Preamble: The banking system of any economy is an undeniable determinant of its growth as it provides an efficient channel that routes funds from surplus sectors in the economy towards deficit ones. During the last decade, the banking sector has gone through a number of changes. The reforms have been implemented in the context of a broader macroeconomic stabilization and structural agenda, providing an essential foundation to financial sector recovery. A major achievement of the reforms process has been the transformation of a primarily state owned and weak banking sector into a healthier market based system, owned by the private sector. This has been facilitated by the restructuring of major banks, ongoing consolidation of the sector through mergers and acquisitions, strengthening of the regulatory regime, and improvements in transparency, corporate governance and credit culture.
An overview of banking sector
The commercial banking sector in Pakistan has come of age and is now well equipped in terms of technology, skills and financial resources to play an effective role in financial intermediation. A few words on the financial sector's scope and scale:
Financial assets grew by 70 percent over the past five years and in CY05 reached Rs. 5.1 trillion ($ & 1billion), equivalent to 80 percent of GDP.
The banking sector grew at a faster pace relative to non-bank sectors and accounts for 71 percent of the financial industry assets.
Banks have aggressively increased their lending portfolios in the recent years with their gross advance percent i.e. from Rs 1.63 trillion in FY04 to Rs 2.05 trillion during FY05. The share of consumer financing in the overall credit portfolio stood at Rs. 213.8 billion during CY05: from Rs. 122.4 billion recorded during CY04, depicting a quantum jump of 75 percent.
Total deposits of all commercial banks stood at Rs. 2.83 trillion at he end of CY05 as against Rs. 2.39 trillion during CY04 i.e. an increase of over 18 percent.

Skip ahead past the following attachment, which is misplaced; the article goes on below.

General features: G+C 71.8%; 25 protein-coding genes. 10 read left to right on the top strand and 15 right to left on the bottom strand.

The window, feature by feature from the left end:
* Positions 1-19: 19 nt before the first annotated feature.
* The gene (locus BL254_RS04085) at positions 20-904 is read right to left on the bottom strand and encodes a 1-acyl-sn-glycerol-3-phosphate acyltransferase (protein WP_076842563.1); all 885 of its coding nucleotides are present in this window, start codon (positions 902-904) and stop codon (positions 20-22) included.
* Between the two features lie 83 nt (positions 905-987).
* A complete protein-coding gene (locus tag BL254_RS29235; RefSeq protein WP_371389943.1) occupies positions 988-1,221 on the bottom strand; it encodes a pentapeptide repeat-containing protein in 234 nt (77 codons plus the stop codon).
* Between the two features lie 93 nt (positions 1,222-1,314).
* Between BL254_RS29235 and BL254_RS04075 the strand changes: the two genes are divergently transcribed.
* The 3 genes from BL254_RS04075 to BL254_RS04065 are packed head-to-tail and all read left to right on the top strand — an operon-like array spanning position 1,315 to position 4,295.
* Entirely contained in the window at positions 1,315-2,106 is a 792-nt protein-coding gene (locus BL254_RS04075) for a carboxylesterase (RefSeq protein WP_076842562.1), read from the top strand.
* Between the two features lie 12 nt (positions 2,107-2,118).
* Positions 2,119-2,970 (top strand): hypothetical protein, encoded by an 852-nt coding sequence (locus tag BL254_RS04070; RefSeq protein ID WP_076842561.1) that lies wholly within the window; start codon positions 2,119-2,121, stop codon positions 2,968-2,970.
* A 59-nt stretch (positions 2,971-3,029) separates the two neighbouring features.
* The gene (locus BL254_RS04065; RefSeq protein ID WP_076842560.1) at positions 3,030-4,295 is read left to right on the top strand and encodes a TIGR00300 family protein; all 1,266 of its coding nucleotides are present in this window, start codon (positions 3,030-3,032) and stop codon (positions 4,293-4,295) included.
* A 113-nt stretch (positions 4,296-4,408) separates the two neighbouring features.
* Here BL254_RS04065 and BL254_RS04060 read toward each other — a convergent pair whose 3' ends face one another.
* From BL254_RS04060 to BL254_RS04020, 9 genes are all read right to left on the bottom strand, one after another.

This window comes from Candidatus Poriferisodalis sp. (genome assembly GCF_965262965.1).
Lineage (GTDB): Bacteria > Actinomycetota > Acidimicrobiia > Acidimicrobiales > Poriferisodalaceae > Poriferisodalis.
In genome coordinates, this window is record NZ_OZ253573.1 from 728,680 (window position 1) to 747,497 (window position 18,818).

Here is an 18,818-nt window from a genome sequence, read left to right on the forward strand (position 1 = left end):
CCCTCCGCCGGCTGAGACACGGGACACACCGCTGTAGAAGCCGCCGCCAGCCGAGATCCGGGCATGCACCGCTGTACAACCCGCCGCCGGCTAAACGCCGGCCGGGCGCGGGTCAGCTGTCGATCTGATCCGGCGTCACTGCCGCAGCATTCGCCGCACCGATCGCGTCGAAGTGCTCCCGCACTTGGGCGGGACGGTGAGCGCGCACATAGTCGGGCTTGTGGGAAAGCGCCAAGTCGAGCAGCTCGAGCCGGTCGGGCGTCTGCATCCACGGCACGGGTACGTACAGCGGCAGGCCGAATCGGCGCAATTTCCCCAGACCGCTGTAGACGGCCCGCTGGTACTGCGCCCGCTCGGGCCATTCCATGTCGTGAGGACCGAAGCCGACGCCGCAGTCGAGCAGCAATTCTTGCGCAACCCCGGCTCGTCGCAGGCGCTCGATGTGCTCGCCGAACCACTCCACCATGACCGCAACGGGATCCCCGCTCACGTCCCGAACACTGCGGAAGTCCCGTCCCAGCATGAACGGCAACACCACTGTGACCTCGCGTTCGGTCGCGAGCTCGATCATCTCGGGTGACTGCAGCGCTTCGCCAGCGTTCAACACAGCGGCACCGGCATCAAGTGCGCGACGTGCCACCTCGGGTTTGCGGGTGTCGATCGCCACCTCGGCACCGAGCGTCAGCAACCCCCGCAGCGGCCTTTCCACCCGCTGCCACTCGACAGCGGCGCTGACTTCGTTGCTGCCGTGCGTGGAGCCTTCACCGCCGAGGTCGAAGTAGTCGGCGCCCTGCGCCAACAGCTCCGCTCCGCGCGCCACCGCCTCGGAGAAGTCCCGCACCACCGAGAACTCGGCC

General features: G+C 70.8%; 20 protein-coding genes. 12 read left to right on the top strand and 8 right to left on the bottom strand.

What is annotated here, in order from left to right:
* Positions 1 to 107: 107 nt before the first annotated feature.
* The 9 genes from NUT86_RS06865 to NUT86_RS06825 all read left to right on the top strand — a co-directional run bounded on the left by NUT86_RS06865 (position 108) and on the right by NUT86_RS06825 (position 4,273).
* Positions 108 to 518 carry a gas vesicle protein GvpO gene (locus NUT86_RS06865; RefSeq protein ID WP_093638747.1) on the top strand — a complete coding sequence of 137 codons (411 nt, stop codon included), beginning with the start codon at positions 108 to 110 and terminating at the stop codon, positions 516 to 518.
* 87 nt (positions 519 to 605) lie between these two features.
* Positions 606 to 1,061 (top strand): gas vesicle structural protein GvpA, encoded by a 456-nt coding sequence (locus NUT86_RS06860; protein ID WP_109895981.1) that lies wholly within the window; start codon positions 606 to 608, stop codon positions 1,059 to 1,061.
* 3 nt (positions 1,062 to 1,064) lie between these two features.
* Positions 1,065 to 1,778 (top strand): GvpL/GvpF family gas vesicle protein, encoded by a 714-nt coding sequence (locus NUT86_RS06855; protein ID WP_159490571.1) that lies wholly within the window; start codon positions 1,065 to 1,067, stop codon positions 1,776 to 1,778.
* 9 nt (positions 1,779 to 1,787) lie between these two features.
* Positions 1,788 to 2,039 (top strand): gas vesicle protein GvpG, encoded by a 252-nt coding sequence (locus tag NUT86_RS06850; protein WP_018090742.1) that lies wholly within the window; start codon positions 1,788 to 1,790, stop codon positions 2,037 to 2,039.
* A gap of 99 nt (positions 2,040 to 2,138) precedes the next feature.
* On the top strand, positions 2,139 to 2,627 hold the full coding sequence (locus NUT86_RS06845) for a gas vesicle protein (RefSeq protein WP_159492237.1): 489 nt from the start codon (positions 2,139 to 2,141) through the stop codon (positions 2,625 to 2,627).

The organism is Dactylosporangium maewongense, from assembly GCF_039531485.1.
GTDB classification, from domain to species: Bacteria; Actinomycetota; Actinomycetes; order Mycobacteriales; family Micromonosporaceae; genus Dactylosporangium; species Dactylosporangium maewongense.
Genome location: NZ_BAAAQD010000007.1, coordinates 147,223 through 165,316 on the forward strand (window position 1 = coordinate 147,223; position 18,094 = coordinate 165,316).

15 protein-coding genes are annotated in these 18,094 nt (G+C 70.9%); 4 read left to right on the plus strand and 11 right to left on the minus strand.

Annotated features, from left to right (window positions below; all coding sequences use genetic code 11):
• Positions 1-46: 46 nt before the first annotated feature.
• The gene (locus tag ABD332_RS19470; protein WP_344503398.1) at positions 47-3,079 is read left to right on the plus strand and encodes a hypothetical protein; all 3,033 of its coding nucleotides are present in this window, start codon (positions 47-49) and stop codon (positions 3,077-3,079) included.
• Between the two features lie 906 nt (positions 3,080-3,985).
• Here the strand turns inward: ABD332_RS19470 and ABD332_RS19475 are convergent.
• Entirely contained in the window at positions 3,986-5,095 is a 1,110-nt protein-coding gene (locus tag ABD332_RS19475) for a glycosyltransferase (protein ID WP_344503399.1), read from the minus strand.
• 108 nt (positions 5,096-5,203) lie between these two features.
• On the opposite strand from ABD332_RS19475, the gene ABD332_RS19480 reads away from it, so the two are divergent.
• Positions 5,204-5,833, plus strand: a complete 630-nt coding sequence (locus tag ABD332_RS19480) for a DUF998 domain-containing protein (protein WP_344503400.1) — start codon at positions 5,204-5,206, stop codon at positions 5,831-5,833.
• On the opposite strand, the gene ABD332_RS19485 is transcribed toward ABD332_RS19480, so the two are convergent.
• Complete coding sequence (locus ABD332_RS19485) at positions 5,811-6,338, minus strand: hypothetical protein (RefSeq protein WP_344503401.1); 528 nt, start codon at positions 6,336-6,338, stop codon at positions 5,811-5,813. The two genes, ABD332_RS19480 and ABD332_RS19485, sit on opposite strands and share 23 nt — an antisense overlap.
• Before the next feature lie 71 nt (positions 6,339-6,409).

Banking sector profit (after tax) of Rs. 63.3 billion in 2005 is at an all time high surpassing the profit of Rs. 34.7 billion in 2004. Resultantly return on assets increased appreciably to 1.9 percent from 1.2 percent in CY2004, which is comfortably above the relevant international benchmark.
Capital adequacy ratio (CAR) improved to 11.3 percent in 2005 from 10.5 percent in 2004 showing strengthening of the system.
Non-performing loans declined by Rs. 22 billion resulting into a decline in NPLs to loans and, net NPLs to net loans ratios to 8 percent and 2.1 percent respectively, indicating receding threat to the financial soundness of the system.
M2 (broad money) has touched the figure of Rs. 3.41 trillion as on June 30, 2006 showing an increase of 14.54 percent over Rs. 2.96 trillion as on June 30, 2005. This represents additional liquidity of almost Rs. 451 billion available with the banks. Out of total M2 growth of Rs.451 billion, over 88 percent or Rs. 399 billion was contributed by the increase in the Net Domestic Assets (NDA) of the banking system. Net Foreign Assets (NFA) on the other hand increased by Rs. 52 billion approximately as the payment for imports kept the money supply from foreign inflow (remittances and privatization proceeds) in check.
Eighty percent of banking has now come under private management and the already competitive environment has become even more intense. Benefiting from the continuing consolidation process in large banks and the cautious stance of foreign banks, medium-sized private banks have managed to expand their operations vigorously. This has largely been due to continuing improvement in service quality and the expanding geographical outreach.
As at the end of CY05 the banking sector provided employment to 85,469 people (CY04: 81,759) and operated a network of 6,858 branches (CY04: 6,584). In other words, as many as …